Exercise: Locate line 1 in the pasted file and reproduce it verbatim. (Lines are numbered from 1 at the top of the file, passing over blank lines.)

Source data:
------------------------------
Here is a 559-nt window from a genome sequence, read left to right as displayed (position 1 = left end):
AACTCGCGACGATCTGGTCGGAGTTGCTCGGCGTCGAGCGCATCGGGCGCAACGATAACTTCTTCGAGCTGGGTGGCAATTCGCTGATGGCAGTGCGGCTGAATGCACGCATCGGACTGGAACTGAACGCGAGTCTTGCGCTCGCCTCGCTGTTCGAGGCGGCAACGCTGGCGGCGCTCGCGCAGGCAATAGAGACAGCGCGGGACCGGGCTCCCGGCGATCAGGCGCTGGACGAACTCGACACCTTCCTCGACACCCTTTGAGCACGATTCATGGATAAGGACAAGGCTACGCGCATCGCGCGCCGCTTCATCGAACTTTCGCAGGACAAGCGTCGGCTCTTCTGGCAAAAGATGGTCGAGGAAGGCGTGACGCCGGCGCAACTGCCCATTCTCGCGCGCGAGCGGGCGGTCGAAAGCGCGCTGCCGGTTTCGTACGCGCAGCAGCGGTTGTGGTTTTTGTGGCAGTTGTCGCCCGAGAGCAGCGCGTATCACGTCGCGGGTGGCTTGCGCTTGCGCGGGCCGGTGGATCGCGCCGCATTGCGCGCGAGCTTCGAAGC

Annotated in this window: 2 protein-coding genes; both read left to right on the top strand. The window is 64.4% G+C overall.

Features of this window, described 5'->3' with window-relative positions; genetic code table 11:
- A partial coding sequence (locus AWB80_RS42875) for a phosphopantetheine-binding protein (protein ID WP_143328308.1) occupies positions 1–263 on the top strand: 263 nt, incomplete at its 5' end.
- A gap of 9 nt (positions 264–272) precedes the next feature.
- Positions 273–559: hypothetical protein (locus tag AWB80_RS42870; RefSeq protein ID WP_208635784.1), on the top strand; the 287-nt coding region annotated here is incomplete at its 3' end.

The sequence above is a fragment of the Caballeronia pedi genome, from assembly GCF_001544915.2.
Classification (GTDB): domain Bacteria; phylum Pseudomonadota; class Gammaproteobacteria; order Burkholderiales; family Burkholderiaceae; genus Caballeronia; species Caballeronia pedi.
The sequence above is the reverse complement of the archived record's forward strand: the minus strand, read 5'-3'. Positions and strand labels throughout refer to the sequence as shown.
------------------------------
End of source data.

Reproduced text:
Here is a 559-nt window from a genome sequence, read left to right as displayed (position 1 = left end):